July 25, 2005 07:15 ET presents: Minimally Invasive Robotic Radical Prostatectomy With the da Vinci Surgical System

Beth Israel Medical Center Performs Robotic Assisted Prostate Removal Surgery in a Live Webcast Tuesday September 13, 2005 at 4:00 PM ET (20:00 UTC)

NEW YORK, NY -- (MARKET WIRE) -- July 25, 2005 -- The Department of Urology at Beth Israel Medical Center in New York City has continued in its role as a pioneer in using groundbreaking technology to provide superior outcomes for its patients. In 2001, the prostate cancer team within the Beth Israel urology department performed the first laparoscopic radical prostatectomy in Manhattan using minimally invasive robotic surgery with the da Vinci® Surgical System.

How it Works

The da Vinci® Surgical System, by Intuitive Surgical, Inc., (NASDAQ: ISRG) is state-of-the-art technology and consists of two primary components: the surgeon's viewing and control console and the robotic surgical arm units that position and maneuver detachable and interchangeable surgical instruments and a fiber-optic camera. Instead of the surgeon holding the pencil-sized instruments, the robot's computer-enhanced mechanical wrists do -- bending back and forth, side to side, and rotating in a full circle -- thereby providing greater range of motion than humanly possible -- all through tiny incisions of less than one centimeter. The magnified, high-definition, three-dimensional color view the surgeon experiences enables him to perform extremely precise surgical maneuvers in small areas with little trauma to surrounding tissue.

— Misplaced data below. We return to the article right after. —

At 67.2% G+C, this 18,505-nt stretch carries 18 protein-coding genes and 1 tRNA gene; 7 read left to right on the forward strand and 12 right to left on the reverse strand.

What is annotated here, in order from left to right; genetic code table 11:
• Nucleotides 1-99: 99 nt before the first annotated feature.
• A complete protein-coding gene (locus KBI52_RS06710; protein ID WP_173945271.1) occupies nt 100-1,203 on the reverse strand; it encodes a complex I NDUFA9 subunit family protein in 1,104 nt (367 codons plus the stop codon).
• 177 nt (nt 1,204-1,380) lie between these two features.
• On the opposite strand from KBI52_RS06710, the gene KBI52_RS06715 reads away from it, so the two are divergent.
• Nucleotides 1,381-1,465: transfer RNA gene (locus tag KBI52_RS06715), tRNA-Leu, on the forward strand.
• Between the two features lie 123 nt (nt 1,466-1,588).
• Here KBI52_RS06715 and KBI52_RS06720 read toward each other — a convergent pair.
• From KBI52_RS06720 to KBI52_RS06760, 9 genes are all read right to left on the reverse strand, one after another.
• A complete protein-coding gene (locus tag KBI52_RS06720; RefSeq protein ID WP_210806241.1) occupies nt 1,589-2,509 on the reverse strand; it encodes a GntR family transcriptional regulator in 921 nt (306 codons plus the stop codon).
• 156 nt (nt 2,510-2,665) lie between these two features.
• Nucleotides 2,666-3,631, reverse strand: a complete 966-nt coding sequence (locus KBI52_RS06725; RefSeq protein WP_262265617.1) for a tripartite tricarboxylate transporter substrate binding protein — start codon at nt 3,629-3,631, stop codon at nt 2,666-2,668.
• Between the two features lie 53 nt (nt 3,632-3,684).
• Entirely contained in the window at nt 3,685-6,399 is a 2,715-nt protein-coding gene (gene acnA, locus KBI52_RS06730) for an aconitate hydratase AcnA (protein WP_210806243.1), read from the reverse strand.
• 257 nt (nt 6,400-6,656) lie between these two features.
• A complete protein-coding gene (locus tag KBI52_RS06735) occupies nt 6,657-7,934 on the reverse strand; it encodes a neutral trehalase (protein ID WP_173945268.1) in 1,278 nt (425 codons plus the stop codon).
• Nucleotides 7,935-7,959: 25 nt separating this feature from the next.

Beth Israel's Caner Dinlenc, MD, Physician-In-Charge of Endourology, is an expert in using the da Vinci® system and has performed several hundred cases to date. "The use of this system has become more widespread over the past several years and we are excited to be using this state-of-the-art technology at Beth Israel for radical prostate removal surgery," says Dr. Dinlenc. "Instead of weeks, recovery time can be reduced to days. It is feasible for patients who have received radical prostatectomies to be back at work within two weeks following the procedure."

With the laparoscopic procedure, a temporary catheter remains in place for considerably less time (five to seven days instead of two weeks), and there is less risk of urinary incontinence and impotence following the laparoscopic prostate procedure due to the exceptional precision of the operation compared to open surgery.

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Contact Information

  • Contact:

    Alex Fraser
    Director of Marketing
    slp3D, Inc
    860-953-2900 x 214

    Beth Israel Medical Center Department of Urology